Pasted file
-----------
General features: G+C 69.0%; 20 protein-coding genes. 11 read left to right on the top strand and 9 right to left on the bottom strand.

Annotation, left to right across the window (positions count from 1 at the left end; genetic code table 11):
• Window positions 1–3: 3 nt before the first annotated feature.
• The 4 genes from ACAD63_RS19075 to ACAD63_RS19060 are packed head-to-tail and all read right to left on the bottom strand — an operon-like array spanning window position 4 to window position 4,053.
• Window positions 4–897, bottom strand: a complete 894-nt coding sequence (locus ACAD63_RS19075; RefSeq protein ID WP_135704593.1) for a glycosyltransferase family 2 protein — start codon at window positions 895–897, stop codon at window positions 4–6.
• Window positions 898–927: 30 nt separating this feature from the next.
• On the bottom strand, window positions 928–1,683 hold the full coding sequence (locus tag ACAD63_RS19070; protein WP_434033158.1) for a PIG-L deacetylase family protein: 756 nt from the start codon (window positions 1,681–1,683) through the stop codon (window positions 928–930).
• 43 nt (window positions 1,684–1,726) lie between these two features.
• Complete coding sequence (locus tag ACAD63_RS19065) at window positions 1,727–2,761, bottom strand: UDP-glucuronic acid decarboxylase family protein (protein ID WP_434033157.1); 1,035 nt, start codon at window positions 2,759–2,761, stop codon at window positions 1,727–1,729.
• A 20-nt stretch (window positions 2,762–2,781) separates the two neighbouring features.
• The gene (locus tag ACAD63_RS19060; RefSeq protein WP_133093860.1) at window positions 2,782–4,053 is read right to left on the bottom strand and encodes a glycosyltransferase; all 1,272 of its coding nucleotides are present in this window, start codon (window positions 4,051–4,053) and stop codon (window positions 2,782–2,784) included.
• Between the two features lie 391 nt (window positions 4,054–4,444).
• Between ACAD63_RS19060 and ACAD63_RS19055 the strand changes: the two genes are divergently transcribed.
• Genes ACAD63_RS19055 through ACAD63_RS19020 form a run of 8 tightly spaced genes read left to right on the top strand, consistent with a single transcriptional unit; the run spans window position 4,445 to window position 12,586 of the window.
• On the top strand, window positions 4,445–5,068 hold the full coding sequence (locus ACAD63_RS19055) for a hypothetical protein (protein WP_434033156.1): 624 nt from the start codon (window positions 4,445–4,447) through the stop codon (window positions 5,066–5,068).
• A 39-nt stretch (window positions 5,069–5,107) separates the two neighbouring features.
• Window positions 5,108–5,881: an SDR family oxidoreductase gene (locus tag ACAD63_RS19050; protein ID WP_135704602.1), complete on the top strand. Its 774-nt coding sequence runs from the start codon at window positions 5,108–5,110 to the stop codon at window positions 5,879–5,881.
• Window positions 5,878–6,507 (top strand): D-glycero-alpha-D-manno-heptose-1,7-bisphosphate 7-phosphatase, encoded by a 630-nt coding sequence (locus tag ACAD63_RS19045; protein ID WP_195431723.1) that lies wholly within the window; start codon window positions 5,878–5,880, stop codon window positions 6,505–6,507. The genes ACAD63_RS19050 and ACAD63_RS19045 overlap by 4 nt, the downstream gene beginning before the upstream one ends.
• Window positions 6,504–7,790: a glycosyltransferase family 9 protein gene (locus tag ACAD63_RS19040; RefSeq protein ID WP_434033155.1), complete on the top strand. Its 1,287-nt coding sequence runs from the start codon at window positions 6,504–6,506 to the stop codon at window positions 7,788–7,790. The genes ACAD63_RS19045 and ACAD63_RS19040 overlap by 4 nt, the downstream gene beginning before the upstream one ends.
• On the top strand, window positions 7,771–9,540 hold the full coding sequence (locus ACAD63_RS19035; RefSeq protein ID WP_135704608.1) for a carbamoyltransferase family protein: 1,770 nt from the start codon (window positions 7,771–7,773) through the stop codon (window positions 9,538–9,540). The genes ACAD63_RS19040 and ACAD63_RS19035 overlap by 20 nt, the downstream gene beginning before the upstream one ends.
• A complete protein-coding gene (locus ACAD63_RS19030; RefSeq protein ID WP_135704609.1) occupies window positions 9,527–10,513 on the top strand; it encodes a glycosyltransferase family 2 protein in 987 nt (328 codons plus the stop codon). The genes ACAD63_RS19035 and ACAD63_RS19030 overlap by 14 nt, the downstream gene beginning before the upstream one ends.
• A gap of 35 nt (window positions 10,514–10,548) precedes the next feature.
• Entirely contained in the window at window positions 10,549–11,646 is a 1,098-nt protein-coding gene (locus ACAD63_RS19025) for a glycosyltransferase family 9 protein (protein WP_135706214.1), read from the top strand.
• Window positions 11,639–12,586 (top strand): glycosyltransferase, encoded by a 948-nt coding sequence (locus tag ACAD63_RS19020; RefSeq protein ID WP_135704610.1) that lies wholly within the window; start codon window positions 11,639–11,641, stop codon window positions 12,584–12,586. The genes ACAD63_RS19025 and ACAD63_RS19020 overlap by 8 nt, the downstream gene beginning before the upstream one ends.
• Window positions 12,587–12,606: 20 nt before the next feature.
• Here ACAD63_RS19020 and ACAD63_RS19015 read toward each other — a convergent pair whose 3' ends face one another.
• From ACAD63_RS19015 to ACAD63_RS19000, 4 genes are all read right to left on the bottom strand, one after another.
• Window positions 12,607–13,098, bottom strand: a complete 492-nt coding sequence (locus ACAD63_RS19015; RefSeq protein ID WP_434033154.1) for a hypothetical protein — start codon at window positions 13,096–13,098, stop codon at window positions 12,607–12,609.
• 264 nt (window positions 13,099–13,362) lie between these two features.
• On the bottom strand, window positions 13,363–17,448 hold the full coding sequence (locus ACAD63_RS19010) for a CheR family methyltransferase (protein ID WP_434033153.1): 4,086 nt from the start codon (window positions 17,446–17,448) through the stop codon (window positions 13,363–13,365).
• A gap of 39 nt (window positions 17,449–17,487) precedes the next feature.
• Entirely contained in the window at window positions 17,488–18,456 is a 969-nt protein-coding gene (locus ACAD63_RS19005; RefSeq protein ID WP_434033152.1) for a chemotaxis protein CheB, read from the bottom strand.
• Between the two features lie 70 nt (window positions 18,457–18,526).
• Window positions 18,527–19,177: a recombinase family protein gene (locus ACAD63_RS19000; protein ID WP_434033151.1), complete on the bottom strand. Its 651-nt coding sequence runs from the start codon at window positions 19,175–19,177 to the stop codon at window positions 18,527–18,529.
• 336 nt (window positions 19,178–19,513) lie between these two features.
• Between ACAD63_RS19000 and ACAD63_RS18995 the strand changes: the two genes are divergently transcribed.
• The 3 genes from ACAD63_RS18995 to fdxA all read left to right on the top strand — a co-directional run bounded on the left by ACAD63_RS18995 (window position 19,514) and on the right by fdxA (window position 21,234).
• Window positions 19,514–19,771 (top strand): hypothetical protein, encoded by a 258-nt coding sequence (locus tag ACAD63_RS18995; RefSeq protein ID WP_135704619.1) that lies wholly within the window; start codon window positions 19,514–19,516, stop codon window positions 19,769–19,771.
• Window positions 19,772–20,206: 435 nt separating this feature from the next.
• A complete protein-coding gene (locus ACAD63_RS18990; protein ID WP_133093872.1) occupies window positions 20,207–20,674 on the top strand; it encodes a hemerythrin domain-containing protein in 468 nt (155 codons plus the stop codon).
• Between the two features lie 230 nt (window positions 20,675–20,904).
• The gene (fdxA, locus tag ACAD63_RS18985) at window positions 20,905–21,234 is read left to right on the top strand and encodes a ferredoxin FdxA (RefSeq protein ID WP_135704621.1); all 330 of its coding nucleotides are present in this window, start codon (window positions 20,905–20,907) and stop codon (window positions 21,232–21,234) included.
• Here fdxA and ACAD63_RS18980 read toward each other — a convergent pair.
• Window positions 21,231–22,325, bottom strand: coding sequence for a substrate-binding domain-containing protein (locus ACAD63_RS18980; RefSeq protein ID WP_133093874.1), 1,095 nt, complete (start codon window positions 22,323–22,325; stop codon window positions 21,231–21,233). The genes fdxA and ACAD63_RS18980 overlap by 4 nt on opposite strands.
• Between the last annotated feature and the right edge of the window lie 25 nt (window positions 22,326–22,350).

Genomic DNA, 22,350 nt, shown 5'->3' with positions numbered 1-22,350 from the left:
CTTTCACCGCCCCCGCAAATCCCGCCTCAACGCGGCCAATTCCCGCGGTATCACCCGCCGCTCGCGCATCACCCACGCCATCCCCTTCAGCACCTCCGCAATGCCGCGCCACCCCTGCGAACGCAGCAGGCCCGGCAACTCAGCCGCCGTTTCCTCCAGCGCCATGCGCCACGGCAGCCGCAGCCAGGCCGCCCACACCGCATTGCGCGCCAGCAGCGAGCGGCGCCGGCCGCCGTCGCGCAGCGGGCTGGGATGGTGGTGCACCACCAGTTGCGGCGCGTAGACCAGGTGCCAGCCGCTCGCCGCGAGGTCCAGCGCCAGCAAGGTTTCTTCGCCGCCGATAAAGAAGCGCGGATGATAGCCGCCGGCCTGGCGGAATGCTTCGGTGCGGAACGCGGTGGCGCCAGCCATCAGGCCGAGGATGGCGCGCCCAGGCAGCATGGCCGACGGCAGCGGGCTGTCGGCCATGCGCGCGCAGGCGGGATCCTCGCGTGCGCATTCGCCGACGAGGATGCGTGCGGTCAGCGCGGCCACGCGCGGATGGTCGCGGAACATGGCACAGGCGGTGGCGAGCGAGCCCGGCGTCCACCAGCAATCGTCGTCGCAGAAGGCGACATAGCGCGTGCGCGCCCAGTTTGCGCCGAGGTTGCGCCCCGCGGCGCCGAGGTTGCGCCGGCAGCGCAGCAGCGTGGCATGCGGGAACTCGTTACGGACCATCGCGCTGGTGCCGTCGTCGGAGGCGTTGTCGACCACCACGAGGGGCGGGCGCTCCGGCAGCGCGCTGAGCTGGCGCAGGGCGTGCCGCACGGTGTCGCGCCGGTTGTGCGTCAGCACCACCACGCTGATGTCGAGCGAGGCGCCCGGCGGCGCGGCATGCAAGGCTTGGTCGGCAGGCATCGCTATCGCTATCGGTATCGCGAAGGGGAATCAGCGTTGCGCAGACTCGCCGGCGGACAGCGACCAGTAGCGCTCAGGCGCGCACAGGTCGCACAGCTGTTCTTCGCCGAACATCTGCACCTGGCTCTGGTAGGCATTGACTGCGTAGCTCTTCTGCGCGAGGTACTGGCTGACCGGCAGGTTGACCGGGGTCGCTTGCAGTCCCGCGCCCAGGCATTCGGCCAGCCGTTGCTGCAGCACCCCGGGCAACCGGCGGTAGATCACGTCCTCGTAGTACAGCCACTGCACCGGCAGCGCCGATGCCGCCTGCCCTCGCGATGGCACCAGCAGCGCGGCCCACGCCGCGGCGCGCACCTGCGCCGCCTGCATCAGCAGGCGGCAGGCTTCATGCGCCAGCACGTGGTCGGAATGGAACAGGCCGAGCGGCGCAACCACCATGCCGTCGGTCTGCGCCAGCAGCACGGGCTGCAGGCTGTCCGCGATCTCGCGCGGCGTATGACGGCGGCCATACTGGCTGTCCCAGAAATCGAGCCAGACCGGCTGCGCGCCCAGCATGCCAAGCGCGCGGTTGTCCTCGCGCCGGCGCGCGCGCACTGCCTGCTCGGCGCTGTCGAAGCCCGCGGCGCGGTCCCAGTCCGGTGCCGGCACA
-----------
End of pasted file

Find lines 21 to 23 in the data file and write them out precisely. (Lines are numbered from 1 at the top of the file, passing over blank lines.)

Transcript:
• A complete protein-coding gene (locus ACAD63_RS19030; RefSeq protein ID WP_135704609.1) occupies window positions 9,527–10,513 on the top strand; it encodes a glycosyltransferase family 2 protein in 987 nt (328 codons plus the stop codon). The genes ACAD63_RS19035 and ACAD63_RS19030 overlap by 14 nt, the downstream gene beginning before the upstream one ends.
• A gap of 35 nt (window positions 10,514–10,548) precedes the next feature.
• Entirely contained in the window at window positions 10,549–11,646 is a 1,098-nt protein-coding gene (locus ACAD63_RS19025) for a glycosyltransferase family 9 protein (protein WP_135706214.1), read from the top strand.